Secure the border, then we figure out what to do with the people already here.

        Personally I don’t think the people in the country illegally should be allowed to get citizenship. I think we should make it clear that children born in the US will be citizens, just their parents can’t become citizens as a consequence of breaking the law to enter the country.

      • wennejunk says:

        The border is a small part of the equation. I was ‘on the border’ in Big Bend, last Nov. Barren, wide open, 30′ wide river crossing. Easy.

        Securing that is big job, too big without also addressing the draws that attract illegals.

        As long as it is less expensive to hire an illegal than it is to comply with the law, one of those draws will continue to pull.

        Rinse, repeat on all the other draws.

  • midwestconservative says:

    And yet the idiotic ann coulter/laura Ingraham wing of the party is currently working to label the H-1B expansion “amnesty” and thus submarine it, allowing the Left to remain United on the issue.
    Meanwhile Ingraham will continue to host Tom Kean sr to Swoon over Christie in a 20 minute long love fest.

    • garfieldjl says:

      Actually Ann Coulter and Laura Ingraham are making a very valid point (though their arguments as far as motivations of some Republicans is rather silly).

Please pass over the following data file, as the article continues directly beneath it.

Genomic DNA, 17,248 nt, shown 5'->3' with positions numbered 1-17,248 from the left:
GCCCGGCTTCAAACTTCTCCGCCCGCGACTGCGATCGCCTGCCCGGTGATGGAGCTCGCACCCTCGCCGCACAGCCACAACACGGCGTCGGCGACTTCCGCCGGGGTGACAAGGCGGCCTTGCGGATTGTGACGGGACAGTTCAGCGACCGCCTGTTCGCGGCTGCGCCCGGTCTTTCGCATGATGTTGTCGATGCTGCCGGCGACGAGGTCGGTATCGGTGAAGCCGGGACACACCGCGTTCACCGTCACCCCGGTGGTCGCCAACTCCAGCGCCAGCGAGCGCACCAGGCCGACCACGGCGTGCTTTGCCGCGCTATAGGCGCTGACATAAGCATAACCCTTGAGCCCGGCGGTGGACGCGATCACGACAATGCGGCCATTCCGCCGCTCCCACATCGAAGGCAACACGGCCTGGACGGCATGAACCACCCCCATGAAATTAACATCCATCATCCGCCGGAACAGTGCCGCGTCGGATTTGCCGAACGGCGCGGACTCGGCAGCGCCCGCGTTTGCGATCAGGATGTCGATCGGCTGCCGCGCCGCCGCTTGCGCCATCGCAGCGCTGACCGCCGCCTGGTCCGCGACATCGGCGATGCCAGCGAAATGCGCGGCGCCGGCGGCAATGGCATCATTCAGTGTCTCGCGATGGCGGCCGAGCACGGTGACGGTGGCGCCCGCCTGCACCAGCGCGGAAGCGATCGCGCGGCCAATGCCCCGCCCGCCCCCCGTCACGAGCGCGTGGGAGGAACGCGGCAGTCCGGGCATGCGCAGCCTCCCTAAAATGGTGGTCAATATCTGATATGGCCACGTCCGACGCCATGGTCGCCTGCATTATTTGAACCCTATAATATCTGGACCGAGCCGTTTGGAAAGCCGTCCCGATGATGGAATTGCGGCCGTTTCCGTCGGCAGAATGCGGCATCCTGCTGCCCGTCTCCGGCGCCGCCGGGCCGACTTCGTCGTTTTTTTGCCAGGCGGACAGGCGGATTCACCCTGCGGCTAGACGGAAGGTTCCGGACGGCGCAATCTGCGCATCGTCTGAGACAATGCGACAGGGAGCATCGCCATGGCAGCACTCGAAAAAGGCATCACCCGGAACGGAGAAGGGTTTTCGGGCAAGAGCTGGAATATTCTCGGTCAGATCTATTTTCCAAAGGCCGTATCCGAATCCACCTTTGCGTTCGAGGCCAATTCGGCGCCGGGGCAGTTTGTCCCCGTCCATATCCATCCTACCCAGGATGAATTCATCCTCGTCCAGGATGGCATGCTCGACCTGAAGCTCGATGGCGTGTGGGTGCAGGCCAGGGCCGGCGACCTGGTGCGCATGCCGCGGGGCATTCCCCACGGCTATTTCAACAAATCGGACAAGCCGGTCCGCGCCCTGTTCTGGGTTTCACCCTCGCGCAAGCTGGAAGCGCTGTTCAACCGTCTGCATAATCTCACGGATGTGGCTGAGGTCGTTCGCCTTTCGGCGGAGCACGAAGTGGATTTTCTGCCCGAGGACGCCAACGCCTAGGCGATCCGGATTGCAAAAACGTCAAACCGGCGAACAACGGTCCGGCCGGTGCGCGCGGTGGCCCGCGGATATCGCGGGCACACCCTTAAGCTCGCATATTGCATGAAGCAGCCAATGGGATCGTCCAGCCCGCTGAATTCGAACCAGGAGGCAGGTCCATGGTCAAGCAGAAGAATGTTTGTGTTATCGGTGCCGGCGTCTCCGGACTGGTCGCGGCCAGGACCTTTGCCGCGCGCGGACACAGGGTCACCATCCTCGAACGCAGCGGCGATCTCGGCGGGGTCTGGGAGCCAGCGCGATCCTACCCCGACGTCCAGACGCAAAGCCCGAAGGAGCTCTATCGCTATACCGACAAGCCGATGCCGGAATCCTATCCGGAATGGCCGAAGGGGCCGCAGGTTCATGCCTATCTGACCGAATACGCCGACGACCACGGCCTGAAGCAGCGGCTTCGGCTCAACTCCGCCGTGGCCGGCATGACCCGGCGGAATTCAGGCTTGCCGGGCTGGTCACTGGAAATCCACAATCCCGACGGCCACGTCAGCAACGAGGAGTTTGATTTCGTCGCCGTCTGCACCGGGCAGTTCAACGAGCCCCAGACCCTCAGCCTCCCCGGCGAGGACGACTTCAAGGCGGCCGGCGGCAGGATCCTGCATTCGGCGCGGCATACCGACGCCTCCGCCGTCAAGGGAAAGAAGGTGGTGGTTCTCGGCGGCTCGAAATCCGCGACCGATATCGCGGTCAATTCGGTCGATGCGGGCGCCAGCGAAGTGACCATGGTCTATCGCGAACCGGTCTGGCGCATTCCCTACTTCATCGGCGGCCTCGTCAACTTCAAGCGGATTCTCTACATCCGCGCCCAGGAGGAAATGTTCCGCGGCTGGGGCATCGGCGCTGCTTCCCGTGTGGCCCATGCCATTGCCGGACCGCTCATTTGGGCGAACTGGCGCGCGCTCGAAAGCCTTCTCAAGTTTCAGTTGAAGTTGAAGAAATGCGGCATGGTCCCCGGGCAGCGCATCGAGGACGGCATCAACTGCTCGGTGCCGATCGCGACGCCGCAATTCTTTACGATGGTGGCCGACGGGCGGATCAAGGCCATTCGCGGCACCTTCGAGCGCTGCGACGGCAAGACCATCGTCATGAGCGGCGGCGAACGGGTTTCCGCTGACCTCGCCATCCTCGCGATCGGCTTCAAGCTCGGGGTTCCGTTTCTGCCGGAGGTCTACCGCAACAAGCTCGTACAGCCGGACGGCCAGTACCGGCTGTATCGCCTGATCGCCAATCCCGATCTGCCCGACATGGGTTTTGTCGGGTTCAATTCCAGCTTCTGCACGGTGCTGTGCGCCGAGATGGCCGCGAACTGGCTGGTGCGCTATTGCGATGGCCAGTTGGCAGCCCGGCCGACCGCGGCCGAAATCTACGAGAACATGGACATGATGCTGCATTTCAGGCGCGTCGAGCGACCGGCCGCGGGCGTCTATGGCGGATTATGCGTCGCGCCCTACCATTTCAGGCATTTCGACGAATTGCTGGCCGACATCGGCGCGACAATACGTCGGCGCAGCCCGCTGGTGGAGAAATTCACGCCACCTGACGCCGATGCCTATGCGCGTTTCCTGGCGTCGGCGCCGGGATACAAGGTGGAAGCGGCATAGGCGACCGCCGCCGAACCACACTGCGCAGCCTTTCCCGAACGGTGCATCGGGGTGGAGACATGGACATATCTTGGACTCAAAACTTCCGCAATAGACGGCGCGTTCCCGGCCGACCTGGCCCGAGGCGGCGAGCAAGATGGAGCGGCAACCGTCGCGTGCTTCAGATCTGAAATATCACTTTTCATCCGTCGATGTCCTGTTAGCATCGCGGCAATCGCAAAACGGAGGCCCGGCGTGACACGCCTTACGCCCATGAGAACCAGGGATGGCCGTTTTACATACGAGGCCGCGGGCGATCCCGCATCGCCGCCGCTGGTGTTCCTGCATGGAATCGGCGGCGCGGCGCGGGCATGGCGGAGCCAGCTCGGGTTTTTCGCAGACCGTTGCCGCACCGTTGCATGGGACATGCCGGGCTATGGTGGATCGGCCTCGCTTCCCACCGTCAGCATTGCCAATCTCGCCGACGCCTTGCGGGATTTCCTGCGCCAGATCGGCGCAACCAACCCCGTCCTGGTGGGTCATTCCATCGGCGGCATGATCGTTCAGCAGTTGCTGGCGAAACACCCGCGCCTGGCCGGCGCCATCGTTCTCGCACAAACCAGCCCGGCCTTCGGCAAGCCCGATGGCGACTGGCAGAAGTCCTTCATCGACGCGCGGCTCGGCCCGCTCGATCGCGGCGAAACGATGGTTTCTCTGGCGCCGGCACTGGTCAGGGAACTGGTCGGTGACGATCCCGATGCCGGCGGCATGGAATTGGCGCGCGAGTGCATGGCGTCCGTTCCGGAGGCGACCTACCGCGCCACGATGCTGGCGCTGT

We have to be very careful on wording so that we don’t end up with a way for the left to take this to court and overturn the part that bars illegals from getting citizenship. Both Ann and Laura are right to be concerned about this.

      Ann and sometimes Laura are given to alarmist rhetoric at times, however their argument in this case does have some merit.

      • midwestconservative says:

        Ann and Laura are opposed to a guest worker program, and are opposed to any increase of LEGAL immigration.

        • garfieldjl says:

          That part I don’t agree with them on, however they are correct that the people currently here could end up with citizenship if we legalize them (even if we say they can’t be citizens).

          So any reform that is written will have to be very carefully worded. Additionally, we need to secure the border first, then address the other issues.

  • Canthros says: